Farnaz Fassihi
Deputy Bureau Chief, Wall Street Journal
04:28

Farnaz Fassihi Reads From “Waiting for An Ordinary Day: The Unraveling of Life in Iraq”

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The theatre comes to life with an outpouring of emotions as people cry, clap and call out praise. I notice Amal wiping tears off her face.

Farnaz Fassihi

Farnaz Fassihi is the deputy bureau chief of Middle East and Africa for The Wall Street Journal and the author of Waiting for An Ordinary Day, a memoir of her four years covering the Iraq war and witnessing the unraveling of life for Iraqi citizens. In May 2006, Fassihi was awarded the prestigious Henry Pringle Lecture Award for her Iraq coverage by Columbia University’s Graduate School of Journalism. Her coverage of the EgyptAir flight 990 crash won the New England News Executive Award as well as a finalist nomination for the Livingston Award.

Transcript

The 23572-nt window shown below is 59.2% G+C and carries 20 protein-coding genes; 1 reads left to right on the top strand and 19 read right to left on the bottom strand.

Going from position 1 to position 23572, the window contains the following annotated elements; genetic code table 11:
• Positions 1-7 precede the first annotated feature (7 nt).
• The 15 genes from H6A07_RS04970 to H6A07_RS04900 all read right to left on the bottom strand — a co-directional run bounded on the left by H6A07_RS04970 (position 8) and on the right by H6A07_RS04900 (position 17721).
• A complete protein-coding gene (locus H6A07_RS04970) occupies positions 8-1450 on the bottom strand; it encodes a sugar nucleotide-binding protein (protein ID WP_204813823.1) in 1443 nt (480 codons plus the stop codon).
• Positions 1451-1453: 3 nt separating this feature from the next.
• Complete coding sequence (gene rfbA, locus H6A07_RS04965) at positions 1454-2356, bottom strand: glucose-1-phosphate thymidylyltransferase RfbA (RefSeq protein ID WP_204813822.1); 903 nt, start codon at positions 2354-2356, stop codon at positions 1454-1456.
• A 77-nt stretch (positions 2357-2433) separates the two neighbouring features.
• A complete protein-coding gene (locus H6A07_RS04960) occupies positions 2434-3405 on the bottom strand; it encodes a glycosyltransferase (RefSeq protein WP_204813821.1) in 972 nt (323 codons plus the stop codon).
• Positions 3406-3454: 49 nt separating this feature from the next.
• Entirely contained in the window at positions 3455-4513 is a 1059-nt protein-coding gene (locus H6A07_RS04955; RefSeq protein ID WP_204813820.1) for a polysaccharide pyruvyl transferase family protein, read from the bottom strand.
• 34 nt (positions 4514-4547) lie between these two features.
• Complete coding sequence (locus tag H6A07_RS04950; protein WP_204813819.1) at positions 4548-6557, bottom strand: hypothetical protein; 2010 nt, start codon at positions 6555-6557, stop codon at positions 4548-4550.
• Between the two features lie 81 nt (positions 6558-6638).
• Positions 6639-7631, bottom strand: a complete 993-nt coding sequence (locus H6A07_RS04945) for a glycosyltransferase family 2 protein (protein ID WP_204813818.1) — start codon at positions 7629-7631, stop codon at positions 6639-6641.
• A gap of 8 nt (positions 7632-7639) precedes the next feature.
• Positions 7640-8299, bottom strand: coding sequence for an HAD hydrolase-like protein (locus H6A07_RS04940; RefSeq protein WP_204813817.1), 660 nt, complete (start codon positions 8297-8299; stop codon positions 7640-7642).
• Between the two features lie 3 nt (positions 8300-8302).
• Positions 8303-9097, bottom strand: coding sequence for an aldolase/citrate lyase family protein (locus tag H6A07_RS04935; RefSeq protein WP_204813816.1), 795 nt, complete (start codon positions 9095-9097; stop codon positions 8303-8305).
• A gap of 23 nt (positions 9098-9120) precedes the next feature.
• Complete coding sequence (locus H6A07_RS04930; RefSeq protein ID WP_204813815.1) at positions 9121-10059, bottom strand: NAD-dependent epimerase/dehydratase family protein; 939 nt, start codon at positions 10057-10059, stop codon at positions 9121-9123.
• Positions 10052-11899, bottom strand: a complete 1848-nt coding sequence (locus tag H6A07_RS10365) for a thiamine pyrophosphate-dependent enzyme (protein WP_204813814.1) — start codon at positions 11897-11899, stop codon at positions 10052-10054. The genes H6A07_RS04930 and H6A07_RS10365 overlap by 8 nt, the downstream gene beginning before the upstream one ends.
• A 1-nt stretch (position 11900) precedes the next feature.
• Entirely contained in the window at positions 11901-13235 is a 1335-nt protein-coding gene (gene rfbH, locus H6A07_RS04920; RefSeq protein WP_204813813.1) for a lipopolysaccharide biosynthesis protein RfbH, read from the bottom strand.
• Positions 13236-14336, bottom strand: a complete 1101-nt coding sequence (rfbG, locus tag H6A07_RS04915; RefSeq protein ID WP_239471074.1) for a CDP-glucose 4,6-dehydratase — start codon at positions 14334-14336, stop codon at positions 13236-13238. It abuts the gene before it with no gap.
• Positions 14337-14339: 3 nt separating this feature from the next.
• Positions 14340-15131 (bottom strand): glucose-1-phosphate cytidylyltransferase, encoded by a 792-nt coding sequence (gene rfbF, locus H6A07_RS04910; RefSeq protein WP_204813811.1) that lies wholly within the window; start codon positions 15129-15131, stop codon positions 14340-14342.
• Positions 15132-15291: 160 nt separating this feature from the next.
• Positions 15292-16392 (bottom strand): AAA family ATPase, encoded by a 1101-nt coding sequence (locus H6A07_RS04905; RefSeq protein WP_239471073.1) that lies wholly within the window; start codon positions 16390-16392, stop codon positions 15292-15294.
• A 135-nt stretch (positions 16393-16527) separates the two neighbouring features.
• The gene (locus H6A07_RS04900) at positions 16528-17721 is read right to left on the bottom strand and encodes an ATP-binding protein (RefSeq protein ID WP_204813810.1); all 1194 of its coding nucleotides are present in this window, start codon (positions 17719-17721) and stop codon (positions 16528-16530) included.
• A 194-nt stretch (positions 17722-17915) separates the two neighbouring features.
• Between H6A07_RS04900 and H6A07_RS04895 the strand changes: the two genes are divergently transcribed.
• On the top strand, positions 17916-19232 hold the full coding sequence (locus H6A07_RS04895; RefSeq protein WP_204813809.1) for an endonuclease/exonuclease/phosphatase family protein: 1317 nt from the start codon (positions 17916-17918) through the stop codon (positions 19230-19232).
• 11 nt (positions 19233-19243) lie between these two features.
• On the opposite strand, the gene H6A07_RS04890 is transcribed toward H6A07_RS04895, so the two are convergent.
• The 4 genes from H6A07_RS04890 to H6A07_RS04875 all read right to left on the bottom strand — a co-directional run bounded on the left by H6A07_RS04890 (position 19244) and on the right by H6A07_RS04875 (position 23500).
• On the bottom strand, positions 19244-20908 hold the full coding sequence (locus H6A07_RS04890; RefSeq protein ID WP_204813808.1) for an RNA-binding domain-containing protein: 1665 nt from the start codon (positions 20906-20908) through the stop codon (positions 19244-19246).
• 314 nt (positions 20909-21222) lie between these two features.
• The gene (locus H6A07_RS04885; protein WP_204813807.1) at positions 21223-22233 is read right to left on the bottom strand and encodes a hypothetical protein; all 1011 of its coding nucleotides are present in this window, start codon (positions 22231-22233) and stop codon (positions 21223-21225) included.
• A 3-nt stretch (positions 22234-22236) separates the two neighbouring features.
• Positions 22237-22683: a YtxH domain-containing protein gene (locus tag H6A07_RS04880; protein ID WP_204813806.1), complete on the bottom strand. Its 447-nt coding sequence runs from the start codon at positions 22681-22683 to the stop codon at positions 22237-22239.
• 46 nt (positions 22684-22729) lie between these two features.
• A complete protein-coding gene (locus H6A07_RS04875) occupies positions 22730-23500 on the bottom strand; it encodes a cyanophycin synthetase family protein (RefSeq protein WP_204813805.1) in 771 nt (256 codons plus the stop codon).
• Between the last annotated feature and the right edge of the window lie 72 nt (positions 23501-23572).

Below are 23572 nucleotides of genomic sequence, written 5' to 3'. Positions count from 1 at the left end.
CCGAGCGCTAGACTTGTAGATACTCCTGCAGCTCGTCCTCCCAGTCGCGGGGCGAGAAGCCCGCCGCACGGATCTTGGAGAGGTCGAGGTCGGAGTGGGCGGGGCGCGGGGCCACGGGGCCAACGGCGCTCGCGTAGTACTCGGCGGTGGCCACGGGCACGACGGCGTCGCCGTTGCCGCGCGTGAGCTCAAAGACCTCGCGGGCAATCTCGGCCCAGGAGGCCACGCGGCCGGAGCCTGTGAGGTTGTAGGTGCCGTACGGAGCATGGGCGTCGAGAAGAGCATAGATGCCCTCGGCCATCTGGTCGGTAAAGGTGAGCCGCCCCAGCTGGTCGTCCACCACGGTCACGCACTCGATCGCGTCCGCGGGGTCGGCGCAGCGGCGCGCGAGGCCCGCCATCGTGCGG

Fassihi:    You know, often in Iraq, despite all the terrible things that were happening, you would find people who were really determined to stay and not abandon Iraq and make it work and, you know, do as much as they could to bring some sort of normalcy and, you know, a nice environments for Iraqis.  One such person that I’ve got to know is [Amal] [IB] who was an art gallery owner and an art historian.  Her gallery was destroyed after the US invasion and after the looting, but she really tried, you know, even after she was displaced to, you know, still preserve the arts, still be in touch with the artists, sell it at her home and stages many events as she possibly could.  So, I’m just going to read the passage from that part.  “Amal possesses a deep sense of defiance, viewing the war America has leashed on her country as yet another storm to weather.  Thus far, her approach has been very matter of fact.  She insisted on moving back to her huge villa after it was badly damaged by bombardments after the invasion.  When her neighborhood became a bastion for insurgents, she was too fearful to sleep in her own bedroom, so she turned the small studio next to her study into a safe room barricaded with padlocks.  If intruders came, she would open a street-facing window and scream for dear life.  Two burglaries of her home occurred while she was away, despite the presence of her Shia guards.  When kidnapping surged and rumors spread that they are inside jobs, Amal finally decides to move.  I visit Amal at her niece and aunt’s house not far from our villa in Mansur.  Despite the low walls that allow us to be seen from the street, we sit in the garden because Amal determines that I can pass as a local guest to curious passersby.  Speaking in English, we keep our voices down.  “Have you thought of living Iraq for awhile until things get better?” I asked.  “Everyone is asking me while I’m still here,” she says, looking me in the eye.  “But, how can I leave?  If you have a sick relative, do you throw them out on the street or do you stay and nurse them back to recovery?  Iraq is my sick relative.  I cannot abandon it under any circumstances.”  “Do you believe things will get better, Amal?”  I asked.  “I don’t know what will happen anymore, but I know that it’s important to fight it.  I want to feel like I’m doing something, that I’m not just sitting and letting Americans ruin my country.  How much longer can this situation continue?”  At 71, Amal is one of the rare Iraqis I’ve met with the ability to harbor deep anger and at the same time take positive measures toward improving situations.  She has recently formed two nongovernmental organizations to restore Iraqi art and archeology, Friends of Antiquity and Heritage and Friends of the Iraqi Museums.  Enlisting the help of many of her old acquaintances from the art world, she has formed a board of directors, orchestrated meetings and written to embassies and foreign organizations for funding.  She has even managed to organize a modern dance performance at the National Theatre about the Abu Ghraib tortures, performed by an Iraqi performer who returns to Baghdad from Europe at Amal’s invitation.  At the performance, which is held in the morning rather than the customary evening theatre hours, I sit next to Amal.  The choreography makes dramatic use of light, sound and video clips of the American military operating through Iraq.  Throughout the performance, the dancer’s hands are changed.  His head is wrapped with a hood and his body is locked in a cage.  The theatre comes to life with an outpouring of emotions as people cry, clap and call out praise.  I notice Amal wiping tears off her face.  Beside me, my driver [Monaf] holds his hand over his mouth as if to withhold his surprise.  In a question and answer session after the show, the dancer lashes out against the Americans’ handling of Iraq.  Amal looks more content than at anytime I’ve seen her since the war.  “It feels like the old days,” she whispers to me.  “I feel alive again.” 


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